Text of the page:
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Analysis: Aldi’s Ascent Rolls on with Winn-Dixie, Harvey’s Acquisitions

Aldi’s acquisition of the Winn-Dixie and Harvey’s banners from Southeastern Grocers is set to shake up the grocery industry in the affected markets. Aldi will gain access to 400 stores in five states—Alabama, Florida, Georgia, Louisiana, and Mississippi—which could give the off-price retailer a chance to crack a new market that might be otherwise impenetrable.

“The region does not have many low-cost options in grocery, yet the grocery market is mature,” said Maria Pearman, Principal and leader within the Food and Beverage Practice at GHJ. “With this acquisition, Aldi has an opportunity to introduce its expertise in pricing and supply chain to drive improvements to the bottom line. The macro-market for grocery does not have room for new parties to enter, but there is room for an experienced operator to enter the market and improve the performance of existing stores.”

Aldi has leaned into its off-price reputation to fuel growth through its recent initiatives. The company is currently cutting prices on more than 250 products, ranging from snacks to meals, as it seeks to further leverage its low prices to stand out to inflation-weary consumers. Aldi is also planning to open 120 stores across the nation in addition to the 400 it will gain from the transaction.

Aldi has been making inroads into the southeast with a new regional distribution center in Loxley, Alabama, that opened earlier this year as part of a $2 billion infrastructure investment in the region. While the grocer has a smaller presence in this area compared to other parts of the country, the Southeastern Grocers transaction could help it make the most of those recent investments.

“Having recently opened a DC in Alabama, Aldi’s focus on the Southeast is not new,” said John Clear, Director in the Consumer Retail Group at Alvarez & Marsal. “It is a growing, diverse market with less developed competition than more developed markets. For example, Publix dominates Florida with over 40% market share. This gives [ALDI] an opportunity to become a major player in a short period of time.”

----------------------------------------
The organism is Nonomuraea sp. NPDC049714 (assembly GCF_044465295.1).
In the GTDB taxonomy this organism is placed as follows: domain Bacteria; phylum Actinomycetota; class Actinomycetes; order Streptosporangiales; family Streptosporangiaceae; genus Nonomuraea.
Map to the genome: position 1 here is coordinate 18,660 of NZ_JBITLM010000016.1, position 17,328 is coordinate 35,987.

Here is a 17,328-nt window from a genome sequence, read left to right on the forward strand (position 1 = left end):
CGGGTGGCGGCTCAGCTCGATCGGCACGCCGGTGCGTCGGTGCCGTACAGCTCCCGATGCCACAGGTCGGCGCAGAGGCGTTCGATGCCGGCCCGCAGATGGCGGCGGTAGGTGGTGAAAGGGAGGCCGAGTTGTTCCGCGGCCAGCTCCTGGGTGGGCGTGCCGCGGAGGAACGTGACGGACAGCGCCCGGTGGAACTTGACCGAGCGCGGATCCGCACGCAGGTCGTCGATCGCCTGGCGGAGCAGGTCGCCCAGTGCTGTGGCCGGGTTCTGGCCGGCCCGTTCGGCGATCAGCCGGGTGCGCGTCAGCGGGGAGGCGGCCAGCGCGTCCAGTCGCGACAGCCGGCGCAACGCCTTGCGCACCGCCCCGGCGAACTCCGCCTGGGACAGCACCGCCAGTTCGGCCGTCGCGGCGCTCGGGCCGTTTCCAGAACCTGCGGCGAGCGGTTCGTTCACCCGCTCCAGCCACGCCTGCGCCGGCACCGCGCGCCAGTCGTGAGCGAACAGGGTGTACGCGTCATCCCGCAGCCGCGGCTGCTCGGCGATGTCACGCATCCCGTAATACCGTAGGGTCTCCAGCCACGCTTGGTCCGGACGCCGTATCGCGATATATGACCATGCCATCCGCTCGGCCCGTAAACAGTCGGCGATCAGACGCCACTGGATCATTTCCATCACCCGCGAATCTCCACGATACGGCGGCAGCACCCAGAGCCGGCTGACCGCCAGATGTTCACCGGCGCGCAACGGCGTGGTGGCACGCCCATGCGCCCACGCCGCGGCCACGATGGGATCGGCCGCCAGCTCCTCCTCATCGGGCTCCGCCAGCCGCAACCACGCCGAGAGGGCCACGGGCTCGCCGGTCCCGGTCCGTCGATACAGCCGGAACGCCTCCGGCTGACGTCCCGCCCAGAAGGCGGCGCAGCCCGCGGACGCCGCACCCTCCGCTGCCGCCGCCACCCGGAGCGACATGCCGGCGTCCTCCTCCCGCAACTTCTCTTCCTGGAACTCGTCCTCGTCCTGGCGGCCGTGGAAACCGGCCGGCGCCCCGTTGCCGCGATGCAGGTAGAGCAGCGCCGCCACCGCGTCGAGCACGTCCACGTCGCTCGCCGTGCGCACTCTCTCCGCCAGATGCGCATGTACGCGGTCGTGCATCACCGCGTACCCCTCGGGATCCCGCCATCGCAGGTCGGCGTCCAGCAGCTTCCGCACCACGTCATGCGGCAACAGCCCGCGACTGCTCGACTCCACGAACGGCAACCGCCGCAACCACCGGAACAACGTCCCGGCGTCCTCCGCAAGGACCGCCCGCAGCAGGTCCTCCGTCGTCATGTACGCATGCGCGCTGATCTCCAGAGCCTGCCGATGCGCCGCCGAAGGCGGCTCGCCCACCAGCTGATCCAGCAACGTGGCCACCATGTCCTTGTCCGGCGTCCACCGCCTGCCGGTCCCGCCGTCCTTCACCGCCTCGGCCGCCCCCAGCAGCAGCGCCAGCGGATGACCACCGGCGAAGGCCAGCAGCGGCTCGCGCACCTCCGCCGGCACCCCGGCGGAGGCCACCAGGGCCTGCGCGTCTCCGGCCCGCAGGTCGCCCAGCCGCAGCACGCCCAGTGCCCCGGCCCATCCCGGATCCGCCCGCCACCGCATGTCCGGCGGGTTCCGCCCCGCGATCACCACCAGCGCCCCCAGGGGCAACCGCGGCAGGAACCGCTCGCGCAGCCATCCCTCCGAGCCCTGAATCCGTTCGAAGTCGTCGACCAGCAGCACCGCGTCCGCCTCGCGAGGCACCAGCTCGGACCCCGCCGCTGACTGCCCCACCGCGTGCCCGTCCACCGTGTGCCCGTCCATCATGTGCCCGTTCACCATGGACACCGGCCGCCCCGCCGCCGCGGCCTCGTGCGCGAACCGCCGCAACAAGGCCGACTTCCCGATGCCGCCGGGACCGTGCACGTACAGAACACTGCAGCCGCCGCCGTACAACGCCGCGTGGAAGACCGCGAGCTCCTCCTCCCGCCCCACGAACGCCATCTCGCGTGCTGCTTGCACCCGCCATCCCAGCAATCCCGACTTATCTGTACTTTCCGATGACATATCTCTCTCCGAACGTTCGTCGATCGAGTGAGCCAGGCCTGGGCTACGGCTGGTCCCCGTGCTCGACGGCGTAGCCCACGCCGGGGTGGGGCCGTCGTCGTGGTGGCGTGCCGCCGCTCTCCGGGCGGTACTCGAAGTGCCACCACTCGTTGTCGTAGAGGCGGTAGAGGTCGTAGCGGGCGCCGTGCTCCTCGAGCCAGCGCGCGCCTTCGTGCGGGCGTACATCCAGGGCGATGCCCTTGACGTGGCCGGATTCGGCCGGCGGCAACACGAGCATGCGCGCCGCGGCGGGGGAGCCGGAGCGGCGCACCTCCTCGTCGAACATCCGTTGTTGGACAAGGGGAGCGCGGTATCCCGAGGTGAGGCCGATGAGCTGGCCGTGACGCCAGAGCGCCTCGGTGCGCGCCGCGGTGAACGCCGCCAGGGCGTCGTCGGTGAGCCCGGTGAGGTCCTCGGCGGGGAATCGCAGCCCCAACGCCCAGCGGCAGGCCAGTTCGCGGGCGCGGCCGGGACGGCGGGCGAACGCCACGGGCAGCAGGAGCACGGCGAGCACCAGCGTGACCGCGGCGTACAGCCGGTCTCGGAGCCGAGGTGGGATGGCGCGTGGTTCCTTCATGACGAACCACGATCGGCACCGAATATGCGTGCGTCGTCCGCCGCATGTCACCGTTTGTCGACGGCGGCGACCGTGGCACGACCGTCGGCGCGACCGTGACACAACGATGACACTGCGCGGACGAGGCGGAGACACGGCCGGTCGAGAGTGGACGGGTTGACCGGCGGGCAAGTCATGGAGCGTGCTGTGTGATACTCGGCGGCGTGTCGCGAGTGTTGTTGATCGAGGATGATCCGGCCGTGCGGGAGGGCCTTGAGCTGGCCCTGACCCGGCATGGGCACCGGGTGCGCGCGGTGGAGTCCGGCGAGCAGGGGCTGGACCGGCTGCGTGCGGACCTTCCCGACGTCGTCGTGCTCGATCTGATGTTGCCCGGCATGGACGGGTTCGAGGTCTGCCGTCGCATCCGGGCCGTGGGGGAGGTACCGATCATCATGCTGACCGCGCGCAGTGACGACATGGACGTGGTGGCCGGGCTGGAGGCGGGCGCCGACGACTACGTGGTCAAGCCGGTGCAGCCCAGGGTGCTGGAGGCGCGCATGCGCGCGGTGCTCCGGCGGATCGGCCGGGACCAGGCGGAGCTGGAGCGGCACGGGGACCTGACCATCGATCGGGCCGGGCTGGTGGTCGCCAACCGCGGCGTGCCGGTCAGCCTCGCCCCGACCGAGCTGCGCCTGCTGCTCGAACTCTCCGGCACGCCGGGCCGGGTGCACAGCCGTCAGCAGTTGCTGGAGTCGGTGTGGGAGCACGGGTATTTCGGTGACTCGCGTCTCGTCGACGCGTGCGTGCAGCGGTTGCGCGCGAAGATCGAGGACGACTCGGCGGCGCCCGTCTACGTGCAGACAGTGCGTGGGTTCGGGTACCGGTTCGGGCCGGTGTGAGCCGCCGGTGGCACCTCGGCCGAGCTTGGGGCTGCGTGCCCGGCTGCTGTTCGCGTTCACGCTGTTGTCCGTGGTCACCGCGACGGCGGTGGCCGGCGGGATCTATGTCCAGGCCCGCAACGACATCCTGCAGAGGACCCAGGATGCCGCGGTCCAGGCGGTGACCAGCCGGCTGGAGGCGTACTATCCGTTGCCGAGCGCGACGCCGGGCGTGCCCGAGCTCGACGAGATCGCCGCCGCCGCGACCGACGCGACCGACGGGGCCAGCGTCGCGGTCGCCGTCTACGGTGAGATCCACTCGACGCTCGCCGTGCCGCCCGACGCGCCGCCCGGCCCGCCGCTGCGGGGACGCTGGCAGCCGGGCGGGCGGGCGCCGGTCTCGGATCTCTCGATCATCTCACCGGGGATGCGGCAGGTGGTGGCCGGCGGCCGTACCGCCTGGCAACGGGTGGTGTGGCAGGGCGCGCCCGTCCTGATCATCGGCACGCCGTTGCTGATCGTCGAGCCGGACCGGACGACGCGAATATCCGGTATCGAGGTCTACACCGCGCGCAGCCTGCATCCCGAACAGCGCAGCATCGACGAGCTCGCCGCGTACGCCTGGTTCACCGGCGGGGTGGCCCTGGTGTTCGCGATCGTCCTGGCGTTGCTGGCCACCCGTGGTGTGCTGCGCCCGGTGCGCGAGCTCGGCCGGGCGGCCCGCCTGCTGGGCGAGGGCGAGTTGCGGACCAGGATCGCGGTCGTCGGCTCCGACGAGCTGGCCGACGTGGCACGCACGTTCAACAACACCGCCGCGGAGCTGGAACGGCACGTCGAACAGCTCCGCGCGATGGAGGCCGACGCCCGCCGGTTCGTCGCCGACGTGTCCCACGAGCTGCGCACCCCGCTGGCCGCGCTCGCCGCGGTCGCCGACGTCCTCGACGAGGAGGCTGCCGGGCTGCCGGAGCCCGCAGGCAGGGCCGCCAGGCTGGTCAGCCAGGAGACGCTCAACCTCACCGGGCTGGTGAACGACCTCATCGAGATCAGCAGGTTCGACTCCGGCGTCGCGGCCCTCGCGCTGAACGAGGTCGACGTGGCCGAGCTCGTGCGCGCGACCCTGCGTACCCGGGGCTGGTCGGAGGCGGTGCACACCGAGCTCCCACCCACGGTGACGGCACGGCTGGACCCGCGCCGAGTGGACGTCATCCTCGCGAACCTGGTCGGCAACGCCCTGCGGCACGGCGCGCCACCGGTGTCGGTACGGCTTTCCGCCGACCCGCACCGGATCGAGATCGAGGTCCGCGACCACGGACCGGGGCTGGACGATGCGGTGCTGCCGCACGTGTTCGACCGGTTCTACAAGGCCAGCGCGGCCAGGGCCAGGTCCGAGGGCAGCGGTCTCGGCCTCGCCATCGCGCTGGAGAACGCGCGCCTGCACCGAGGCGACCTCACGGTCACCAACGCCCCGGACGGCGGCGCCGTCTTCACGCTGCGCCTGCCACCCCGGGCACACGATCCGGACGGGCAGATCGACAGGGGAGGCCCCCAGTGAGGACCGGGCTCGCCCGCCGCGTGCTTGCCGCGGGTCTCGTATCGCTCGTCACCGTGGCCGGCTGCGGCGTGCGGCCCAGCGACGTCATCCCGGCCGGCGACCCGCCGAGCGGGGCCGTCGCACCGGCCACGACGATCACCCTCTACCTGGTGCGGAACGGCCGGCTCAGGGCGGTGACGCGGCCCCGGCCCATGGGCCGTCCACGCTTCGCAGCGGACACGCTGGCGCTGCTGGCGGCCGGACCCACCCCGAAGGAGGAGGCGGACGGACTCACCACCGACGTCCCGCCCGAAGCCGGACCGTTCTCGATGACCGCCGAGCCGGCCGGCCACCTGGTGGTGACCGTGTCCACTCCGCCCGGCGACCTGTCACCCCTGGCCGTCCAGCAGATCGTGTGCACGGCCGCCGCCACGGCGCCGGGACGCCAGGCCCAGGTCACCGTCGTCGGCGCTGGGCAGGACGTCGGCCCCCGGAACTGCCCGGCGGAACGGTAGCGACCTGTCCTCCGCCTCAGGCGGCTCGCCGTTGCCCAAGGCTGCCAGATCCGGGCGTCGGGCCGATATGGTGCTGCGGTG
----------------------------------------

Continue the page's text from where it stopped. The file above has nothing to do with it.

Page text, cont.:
The deal could give Aldi a head start in making further inroads. The grocer will now have a mature selection of stores in valuable locations, rather than slowly expanding into the region through available real estate.

“Southeastern Grocers has a great portfolio in multiple markets,” said Marsal. “It would take Aldi an extremely long time to achieve such a strong foothold in a market like this by themselves. The number one reason customers cite for choosing grocery stores is convenience and location—this puts Aldi in prime position to answer that need.”

It remains to be seen how this deal will play out in the long term. Notably, not all the stores will be converted to the Aldi banner and format; Pearman noted that Adi may be hedging its bets in case the move doesn’t work out for its off-price format.

Additionally, Southeastern Grocers was headquartered in Jacksonville, while Aldi’s U.S. operations are housed in Illinois. The loss of Southeastern Grocers could impact Jacksonville’s tax base if Aldi doesn’t make larger investments in the city, which could shape how the grocer invests in the region during the near future.

“A corporate presence in Florida is not guaranteed at this time, which could have negative consequences for the local economy,” said Pearman. “Jacksonville Mayor Donna Deegan has publicly encouraged Aldi to retain a corporate presence in the city, which signals that a corporate move could have significant economic effects.”